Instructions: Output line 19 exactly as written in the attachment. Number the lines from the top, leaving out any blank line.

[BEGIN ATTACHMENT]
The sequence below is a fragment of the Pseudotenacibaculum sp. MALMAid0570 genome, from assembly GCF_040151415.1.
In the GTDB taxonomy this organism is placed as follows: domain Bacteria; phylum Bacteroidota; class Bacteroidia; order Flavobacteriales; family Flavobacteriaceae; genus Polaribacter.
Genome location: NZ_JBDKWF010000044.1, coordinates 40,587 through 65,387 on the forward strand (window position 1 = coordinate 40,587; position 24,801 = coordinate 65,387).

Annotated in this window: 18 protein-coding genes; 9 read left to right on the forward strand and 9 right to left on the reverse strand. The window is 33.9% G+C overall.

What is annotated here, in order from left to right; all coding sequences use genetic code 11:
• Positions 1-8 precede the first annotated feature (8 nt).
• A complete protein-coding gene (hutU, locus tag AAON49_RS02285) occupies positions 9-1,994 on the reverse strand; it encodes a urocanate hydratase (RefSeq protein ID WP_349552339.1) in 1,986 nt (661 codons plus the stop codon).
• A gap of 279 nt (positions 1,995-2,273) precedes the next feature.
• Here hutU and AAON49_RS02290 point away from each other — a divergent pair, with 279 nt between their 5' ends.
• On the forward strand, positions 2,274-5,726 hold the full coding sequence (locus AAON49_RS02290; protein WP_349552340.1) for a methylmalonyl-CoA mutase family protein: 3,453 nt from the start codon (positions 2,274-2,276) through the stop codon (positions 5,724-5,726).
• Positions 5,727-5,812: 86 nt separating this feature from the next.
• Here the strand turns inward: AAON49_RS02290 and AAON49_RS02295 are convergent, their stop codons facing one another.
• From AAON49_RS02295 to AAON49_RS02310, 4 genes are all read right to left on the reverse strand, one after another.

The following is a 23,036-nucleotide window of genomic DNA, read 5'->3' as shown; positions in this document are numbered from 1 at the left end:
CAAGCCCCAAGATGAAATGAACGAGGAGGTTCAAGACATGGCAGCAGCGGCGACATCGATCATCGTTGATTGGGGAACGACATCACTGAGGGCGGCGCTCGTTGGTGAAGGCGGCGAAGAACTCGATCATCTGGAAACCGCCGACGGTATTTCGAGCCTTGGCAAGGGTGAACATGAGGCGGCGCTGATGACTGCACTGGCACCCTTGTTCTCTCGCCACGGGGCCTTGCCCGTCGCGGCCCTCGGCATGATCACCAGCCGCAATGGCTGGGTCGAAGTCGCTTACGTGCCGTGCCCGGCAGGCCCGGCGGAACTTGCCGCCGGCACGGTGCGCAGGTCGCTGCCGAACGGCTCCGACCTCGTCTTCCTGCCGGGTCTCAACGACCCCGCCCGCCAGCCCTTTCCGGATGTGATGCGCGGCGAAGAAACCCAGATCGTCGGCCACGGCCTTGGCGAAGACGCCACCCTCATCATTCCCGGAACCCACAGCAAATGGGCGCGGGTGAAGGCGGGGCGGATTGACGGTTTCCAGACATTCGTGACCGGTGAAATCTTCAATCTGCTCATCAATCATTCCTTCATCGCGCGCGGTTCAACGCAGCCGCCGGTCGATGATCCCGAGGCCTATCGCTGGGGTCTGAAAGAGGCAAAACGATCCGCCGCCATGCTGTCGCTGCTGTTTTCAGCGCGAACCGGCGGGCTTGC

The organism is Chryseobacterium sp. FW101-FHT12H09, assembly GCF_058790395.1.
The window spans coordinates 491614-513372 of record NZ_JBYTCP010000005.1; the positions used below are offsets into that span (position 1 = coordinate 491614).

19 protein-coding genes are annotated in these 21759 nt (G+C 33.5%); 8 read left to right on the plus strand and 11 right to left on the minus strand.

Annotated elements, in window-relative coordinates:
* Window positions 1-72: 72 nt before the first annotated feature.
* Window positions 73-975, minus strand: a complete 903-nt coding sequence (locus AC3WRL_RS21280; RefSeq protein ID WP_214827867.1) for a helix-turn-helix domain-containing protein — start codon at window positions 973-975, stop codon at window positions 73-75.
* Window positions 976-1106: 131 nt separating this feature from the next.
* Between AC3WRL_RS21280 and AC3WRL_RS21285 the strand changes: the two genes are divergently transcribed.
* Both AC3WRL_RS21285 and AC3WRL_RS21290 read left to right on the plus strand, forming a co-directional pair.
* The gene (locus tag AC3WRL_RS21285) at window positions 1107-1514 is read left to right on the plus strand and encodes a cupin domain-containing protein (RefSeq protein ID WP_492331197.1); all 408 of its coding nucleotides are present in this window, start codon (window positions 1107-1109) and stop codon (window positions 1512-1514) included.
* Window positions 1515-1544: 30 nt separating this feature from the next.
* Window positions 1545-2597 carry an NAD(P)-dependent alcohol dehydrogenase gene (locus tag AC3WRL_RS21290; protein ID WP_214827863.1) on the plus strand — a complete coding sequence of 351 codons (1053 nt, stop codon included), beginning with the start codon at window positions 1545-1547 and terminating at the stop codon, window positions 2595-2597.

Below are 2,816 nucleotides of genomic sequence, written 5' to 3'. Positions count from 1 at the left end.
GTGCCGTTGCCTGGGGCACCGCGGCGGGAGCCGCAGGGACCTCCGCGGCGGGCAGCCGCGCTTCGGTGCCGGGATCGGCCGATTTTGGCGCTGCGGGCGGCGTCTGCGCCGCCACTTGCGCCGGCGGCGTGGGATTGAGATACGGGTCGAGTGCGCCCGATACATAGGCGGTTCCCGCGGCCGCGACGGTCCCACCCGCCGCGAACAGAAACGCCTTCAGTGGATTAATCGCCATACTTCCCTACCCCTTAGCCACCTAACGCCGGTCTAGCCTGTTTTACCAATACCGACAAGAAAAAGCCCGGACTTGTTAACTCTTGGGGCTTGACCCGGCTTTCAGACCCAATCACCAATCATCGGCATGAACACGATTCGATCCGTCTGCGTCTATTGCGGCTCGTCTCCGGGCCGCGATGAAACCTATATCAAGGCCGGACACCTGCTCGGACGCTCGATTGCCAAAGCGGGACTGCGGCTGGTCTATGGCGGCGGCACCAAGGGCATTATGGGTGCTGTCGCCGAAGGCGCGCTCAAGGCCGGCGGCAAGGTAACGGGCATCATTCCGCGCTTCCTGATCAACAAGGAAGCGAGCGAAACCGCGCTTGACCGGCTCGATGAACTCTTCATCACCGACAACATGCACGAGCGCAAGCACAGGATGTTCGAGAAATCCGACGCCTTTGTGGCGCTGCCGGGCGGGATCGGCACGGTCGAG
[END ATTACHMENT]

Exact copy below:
Annotated elements, in window-relative coordinates: